Gather your pot for brewing the tea, tea strainer, milk of choice, chai tea and steaming device. Place the required amount of tea straight in the pot, then steam your milk in the milk jug. Pour the hot milk over the tea leaves in the pot, saving the foam for serving. Leave the chai for 10-15 minutes to brew to allow the flavours to come through the milk. To serve, pour through a strainer into a tall glass, top with the foam and a sprinkle of cinnamon or chocolate powder. Yummo!

Indian Chai



4. Iced Chai

What?! A savoury iced tea?! What’s the crazy lady thinking!

I know, that’s what I first thought when I heard of the idea of icing chai, but it definitely works! Its also the best way to continue enjoying your chais in the heat of Australian summers. Best of all, using our rooibos chais means you’re getting a nice hit of hydration at the same time! Perfection in a cup!

Iced chai can be done with any type of chai tea, but our Rooibos Chai or Rooibos Vanilla Chai will give you a refreshing brew.

Grab a tall glass and fill with ice. Pop it in the fridge until the tea is brewed. In a cup/mug, put twice the usual amount of tea in your infuser and add in the hot water (80-85oC for green tea, boiling for black chai, rooibos chai or straight spices). For the tea, if you have a large mug you usually use and would put 1-1.5 teaspoons of tea in your infuser, this time add 3). If you like a bit of honey in your chai, add it in now to allow it to dissolve in the hot water. Leave the tea to brew for 7-8 minutes. While your tea is brewing, grab you glass of ice from the fridge. Discard your infused leaves when the tea is brewed, then pour directly over the ice. Add a splash of milk into your chai if you want and enjoy!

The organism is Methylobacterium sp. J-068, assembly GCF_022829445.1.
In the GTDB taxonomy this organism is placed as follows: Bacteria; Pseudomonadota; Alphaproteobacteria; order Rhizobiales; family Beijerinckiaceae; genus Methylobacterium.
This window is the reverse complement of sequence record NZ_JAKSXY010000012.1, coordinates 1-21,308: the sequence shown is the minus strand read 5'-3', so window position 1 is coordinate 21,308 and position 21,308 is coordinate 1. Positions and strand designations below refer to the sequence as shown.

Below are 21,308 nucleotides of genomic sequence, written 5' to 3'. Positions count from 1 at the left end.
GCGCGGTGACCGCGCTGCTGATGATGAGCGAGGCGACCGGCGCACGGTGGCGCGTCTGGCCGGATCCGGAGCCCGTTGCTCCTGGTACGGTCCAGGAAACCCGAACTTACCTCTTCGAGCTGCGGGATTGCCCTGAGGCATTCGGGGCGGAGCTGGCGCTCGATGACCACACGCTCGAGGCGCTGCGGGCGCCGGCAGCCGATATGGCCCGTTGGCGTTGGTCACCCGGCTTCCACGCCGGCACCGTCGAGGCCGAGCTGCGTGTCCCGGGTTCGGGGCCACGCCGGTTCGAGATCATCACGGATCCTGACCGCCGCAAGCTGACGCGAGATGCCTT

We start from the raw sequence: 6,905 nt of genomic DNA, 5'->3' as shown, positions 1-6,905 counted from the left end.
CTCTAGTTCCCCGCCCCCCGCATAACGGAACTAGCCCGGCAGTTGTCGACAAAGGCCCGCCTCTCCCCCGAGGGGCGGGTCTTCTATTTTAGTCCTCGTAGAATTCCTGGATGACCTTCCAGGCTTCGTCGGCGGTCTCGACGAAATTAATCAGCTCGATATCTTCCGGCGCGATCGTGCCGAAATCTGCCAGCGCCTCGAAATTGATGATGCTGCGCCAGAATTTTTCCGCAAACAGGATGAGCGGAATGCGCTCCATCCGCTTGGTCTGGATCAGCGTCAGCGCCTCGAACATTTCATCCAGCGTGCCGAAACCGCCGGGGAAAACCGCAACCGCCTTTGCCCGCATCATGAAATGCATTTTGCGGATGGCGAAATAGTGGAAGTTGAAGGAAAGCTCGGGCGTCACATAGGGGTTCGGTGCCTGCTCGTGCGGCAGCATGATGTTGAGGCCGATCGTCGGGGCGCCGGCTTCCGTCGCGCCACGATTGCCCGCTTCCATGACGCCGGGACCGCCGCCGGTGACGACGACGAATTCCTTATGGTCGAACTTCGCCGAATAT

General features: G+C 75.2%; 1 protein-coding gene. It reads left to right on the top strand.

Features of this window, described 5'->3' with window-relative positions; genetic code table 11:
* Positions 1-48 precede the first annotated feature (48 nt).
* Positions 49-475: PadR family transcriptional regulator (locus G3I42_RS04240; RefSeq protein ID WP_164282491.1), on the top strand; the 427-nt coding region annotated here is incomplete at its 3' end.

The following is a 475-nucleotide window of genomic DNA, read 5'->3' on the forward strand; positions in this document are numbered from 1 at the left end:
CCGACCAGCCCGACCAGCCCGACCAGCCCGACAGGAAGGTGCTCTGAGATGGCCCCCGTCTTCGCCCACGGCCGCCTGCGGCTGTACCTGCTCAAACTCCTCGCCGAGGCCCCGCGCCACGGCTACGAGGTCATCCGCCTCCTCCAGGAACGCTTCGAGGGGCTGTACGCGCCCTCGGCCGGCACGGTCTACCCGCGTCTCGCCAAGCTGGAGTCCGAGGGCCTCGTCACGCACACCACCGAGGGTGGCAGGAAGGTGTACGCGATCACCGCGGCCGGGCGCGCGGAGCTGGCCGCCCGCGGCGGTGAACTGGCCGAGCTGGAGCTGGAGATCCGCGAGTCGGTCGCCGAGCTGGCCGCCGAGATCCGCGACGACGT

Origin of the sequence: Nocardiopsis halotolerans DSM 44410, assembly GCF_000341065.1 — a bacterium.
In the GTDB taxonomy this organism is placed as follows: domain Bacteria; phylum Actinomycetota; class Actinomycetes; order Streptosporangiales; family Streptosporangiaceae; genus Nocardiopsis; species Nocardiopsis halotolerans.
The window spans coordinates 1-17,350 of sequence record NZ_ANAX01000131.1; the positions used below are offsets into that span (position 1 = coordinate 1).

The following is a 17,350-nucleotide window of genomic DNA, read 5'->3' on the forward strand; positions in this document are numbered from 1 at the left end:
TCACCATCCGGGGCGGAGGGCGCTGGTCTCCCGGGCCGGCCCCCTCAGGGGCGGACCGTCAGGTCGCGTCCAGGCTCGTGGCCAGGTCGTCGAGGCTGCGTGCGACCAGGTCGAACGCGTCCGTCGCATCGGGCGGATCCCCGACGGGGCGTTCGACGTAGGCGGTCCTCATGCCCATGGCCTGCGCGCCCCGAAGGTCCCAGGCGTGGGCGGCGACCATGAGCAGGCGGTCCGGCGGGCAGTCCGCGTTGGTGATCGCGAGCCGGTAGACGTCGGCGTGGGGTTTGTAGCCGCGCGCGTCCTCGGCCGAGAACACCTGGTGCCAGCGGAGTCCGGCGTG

You’ll want to give this one a go, it completely transformed my views on iced tea!

We want to hear from you – share your chai creations with us in the comments or over on Facebook!

Tasmanian Wildlife Range

We have a very exciting collaboration to share with you today. We’ve been working with Bonorong Wildlife Sanctuary to develop 3 new teas to team up with our Tassie Devil Tea to be part of our brand new Wildlife Range! While you’re already familiar with our Tassie Devil Tea, read on to become acquainted with our new blends:

Eastern Grey Kangaroo Tea


Like its namesake, this tea is strong and not to be introduced to the faint hearted. With a hint of smokiness, this Earl Grey blend is for those that love a firm wake up!